Divrei ben Abuya

In the Babylonian Talmud, Elisha ben Abuya was a great sage who lost his faith in God. So great was he that his and subsequent generations continued learning from him - to the extent that the authors of the Talmud needed to create a story that would serve to legitimise his teachings despite his apostasy. His lesson is a lesson for us all: that great stature is not contingent upon blind faith, nor high learning upon the observation of Torah precepts.

June 18, 2006

קרב

קרב דומה בראשו אל יפיפה
אשר כל איש לשחק בה יאוה
וסופו כזקנה המאוסה
אשר כל שוחרה יבכה וידוה

War is at first like a beautiful girl
With whom all men long to play,
But in the end like a repulsive hag
Whose suitors all weep and ache

- by Samuel HaNagid (993-1056)
The Penguin Book of Hebrew Verse (trans. and ed. T. Carmy; New York: Penguin, 1981), 291.

5 Comments:

At 2:14 AM , Blogger Steg (dos iz nit der šteg) said...

A friend of mine once showed me another translation:

first war resembles / a beautiful mouth we
all want to flirt with / and believe —
later it's more / a repulsive old whore
whose callers are bitter / and grieve.

 
At 2:58 PM , Blogger Simon Holloway said...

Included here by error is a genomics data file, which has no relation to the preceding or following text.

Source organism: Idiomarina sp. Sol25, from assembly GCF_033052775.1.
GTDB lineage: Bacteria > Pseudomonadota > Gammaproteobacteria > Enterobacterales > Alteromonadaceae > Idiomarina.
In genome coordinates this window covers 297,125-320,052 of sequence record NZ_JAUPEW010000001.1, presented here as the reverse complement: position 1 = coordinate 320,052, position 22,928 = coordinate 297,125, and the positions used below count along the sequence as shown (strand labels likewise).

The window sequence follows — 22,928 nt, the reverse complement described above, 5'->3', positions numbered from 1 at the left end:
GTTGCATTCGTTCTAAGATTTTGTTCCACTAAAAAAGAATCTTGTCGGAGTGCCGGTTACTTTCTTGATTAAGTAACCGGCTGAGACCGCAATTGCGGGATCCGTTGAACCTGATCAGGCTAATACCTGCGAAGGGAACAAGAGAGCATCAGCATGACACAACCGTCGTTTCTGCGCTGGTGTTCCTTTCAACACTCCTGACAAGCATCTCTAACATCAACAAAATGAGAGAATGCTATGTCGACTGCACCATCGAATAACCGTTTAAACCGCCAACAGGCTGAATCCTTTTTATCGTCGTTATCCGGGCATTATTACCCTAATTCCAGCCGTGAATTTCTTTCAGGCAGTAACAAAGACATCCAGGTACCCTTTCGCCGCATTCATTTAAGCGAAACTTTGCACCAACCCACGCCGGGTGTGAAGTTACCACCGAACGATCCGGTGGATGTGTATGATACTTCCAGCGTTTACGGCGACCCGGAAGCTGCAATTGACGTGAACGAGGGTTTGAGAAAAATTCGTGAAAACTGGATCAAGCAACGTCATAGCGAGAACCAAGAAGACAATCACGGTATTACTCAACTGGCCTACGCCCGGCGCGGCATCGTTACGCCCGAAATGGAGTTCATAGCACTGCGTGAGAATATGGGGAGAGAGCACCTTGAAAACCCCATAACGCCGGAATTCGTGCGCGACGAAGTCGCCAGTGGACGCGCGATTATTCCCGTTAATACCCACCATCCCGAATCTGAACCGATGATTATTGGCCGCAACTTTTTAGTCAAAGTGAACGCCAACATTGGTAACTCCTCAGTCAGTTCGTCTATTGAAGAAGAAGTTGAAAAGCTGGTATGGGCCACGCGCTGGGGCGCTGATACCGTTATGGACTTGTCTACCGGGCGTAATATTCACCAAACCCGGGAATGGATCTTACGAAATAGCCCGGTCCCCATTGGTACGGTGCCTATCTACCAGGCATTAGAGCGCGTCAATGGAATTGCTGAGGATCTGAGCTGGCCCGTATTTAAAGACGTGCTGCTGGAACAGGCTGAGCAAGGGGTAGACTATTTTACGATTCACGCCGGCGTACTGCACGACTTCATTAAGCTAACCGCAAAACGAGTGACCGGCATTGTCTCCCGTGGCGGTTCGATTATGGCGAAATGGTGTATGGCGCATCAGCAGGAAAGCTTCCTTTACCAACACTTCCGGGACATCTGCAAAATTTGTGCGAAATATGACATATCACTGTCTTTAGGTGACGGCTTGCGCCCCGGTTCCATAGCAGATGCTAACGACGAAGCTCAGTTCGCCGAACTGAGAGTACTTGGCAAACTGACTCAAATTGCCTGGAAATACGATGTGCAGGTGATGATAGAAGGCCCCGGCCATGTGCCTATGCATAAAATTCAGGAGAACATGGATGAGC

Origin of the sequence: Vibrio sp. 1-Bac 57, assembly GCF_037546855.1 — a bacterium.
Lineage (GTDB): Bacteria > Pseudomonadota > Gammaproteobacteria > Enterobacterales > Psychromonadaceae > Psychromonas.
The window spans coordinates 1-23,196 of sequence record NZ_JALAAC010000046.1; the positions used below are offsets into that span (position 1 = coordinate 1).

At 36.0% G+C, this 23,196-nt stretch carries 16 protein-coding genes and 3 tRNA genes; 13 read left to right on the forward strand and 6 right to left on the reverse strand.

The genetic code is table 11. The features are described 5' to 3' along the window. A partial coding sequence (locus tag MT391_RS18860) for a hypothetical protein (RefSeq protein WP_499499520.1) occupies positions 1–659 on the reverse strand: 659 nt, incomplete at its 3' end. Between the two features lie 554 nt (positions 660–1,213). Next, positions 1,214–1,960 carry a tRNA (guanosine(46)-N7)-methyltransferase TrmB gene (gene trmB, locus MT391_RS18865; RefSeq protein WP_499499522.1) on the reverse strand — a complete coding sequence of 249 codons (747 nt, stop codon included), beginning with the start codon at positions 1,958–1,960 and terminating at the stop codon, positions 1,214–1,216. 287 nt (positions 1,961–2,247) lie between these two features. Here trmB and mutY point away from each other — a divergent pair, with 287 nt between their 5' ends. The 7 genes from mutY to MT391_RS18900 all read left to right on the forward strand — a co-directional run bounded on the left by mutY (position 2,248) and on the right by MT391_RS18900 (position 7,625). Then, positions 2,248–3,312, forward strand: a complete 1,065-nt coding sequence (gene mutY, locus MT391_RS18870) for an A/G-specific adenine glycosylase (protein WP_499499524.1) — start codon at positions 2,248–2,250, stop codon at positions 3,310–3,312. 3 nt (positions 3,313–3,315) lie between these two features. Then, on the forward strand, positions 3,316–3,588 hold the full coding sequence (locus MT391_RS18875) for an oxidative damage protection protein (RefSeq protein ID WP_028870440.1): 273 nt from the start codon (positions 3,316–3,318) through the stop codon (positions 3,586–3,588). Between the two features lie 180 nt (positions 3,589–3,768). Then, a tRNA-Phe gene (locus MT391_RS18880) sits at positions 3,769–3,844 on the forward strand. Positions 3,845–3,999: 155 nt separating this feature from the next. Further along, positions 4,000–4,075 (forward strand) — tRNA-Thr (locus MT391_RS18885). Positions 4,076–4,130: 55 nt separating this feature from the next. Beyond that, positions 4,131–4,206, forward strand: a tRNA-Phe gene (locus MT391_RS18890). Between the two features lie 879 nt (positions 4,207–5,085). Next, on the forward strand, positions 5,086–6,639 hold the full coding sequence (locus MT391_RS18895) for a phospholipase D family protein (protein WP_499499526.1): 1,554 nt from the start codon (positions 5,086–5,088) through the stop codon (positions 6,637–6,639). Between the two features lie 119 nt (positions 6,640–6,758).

That's an interesting translation!
Not sure where your friend is getting "mouth" from: are they understanding יפיפה as being a contraction of √יפה and פה? If that's so, we should probably expect them to be the other way around as, in Hebrew, the adjective must follow the noun. Also, "whore" is a curious take on זקנה! Perhaps your friend just doesn't like old people? :-)

 
At 4:18 PM , Blogger Simon Holloway said...

Oh, and a more obvious problem with reading יפיפה as 'mouth' is that the pronominal suffix on the particle in the following line is feminine (בה), while פה is a masculine word.

 
At 2:18 PM , Blogger MoeJoe770 said...

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At 11:39 PM , Blogger Steg (dos iz nit der šteg) said...

I dunno... maybe it was just a somewhat loose translation made for the purpose of rhyming :-) . It is a bit catchier, though.

For the last few years i've wanted to turn R' Shelomo ibn Gabirol's Ani Ha’ish Asher Shineis Azoro into a hard rock song. Or maybe emo would fit better... :-P

 

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